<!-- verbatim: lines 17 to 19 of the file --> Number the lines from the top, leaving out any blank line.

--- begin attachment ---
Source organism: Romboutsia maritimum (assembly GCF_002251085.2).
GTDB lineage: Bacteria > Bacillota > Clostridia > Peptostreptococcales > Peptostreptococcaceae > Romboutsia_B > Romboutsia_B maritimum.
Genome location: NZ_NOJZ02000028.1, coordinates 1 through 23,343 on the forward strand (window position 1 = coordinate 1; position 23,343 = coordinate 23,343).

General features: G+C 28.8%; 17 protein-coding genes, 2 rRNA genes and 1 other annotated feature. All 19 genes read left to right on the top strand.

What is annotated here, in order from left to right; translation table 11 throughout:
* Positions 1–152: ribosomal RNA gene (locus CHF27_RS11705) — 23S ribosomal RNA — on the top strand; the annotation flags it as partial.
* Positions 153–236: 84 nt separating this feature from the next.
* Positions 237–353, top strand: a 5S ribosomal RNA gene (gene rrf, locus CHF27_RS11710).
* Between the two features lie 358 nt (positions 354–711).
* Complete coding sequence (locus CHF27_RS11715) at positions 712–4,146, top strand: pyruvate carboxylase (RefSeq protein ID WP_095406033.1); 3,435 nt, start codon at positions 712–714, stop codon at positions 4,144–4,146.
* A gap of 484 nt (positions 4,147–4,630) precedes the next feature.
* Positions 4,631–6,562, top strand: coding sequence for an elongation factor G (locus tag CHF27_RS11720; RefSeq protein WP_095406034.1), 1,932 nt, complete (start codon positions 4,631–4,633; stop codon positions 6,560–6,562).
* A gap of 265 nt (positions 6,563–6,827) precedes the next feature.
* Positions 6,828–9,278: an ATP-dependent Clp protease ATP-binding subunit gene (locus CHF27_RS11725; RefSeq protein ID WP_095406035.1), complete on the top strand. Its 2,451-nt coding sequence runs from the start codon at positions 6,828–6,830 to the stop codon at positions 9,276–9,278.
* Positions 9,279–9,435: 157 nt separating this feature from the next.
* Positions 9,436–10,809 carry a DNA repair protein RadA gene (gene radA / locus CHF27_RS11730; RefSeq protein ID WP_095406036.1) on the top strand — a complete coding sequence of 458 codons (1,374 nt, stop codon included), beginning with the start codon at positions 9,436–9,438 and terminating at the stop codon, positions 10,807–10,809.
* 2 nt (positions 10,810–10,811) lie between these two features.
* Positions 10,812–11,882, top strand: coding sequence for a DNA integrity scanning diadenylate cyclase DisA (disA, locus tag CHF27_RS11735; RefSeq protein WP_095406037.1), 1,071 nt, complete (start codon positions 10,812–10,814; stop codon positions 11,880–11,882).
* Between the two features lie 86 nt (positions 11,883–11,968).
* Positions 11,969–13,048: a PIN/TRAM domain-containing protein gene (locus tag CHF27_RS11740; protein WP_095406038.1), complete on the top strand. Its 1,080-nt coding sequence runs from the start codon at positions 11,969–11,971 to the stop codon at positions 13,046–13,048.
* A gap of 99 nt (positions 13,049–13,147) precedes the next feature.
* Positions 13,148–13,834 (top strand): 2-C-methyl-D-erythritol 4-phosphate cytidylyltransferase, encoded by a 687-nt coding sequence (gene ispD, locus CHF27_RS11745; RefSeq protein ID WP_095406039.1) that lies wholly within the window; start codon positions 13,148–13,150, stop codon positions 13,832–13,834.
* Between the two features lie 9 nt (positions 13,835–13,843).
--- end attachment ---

* 2 nt (positions 10,810–10,811) lie between these two features.
* Positions 10,812–11,882, top strand: coding sequence for a DNA integrity scanning diadenylate cyclase DisA (disA, locus tag CHF27_RS11735; RefSeq protein WP_095406037.1), 1,071 nt, complete (start codon positions 10,812–10,814; stop codon positions 11,880–11,882).
* Between the two features lie 86 nt (positions 11,883–11,968).